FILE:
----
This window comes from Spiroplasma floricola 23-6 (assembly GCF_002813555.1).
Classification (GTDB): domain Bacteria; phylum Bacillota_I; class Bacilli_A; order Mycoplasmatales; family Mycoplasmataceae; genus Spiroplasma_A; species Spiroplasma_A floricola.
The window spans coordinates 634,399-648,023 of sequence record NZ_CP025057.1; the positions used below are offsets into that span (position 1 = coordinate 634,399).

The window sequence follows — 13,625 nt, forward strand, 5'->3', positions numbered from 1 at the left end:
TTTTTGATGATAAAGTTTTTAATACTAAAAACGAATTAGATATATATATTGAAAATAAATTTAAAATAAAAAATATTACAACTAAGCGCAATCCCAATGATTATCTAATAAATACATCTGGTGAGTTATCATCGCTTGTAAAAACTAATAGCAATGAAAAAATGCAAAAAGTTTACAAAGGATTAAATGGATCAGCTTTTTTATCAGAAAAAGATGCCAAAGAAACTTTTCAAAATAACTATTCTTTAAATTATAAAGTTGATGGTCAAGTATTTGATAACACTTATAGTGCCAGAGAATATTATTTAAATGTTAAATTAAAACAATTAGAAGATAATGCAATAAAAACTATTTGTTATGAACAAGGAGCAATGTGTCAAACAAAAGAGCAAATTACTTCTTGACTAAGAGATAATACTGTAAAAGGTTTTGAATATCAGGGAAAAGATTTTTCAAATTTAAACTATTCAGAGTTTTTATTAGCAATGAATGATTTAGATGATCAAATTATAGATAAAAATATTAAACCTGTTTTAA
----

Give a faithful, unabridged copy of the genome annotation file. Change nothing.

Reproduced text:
This window comes from Spiroplasma floricola 23-6 (assembly GCF_002813555.1).
Classification (GTDB): domain Bacteria; phylum Bacillota_I; class Bacilli_A; order Mycoplasmatales; family Mycoplasmataceae; genus Spiroplasma_A; species Spiroplasma_A floricola.
The window spans coordinates 634,399-648,023 of sequence record NZ_CP025057.1; the positions used below are offsets into that span (position 1 = coordinate 634,399).

The window sequence follows — 13,625 nt, forward strand, 5'->3', positions numbered from 1 at the left end:
TTTTTGATGATAAAGTTTTTAATACTAAAAACGAATTAGATATATATATTGAAAATAAATTTAAAATAAAAAATATTACAACTAAGCGCAATCCCAATGATTATCTAATAAATACATCTGGTGAGTTATCATCGCTTGTAAAAACTAATAGCAATGAAAAAATGCAAAAAGTTTACAAAGGATTAAATGGATCAGCTTTTTTATCAGAAAAAGATGCCAAAGAAACTTTTCAAAATAACTATTCTTTAAATTATAAAGTTGATGGTCAAGTATTTGATAACACTTATAGTGCCAGAGAATATTATTTAAATGTTAAATTAAAACAATTAGAAGATAATGCAATAAAAACTATTTGTTATGAACAAGGAGCAATGTGTCAAACAAAAGAGCAAATTACTTCTTGACTAAGAGATAATACTGTAAAAGGTTTTGAATATCAGGGAAAAGATTTTTCAAATTTAAACTATTCAGAGTTTTTATTAGCAATGAATGATTTAGATGATCAAATTATAGATAAAAATATTAAACCTGTTTTAA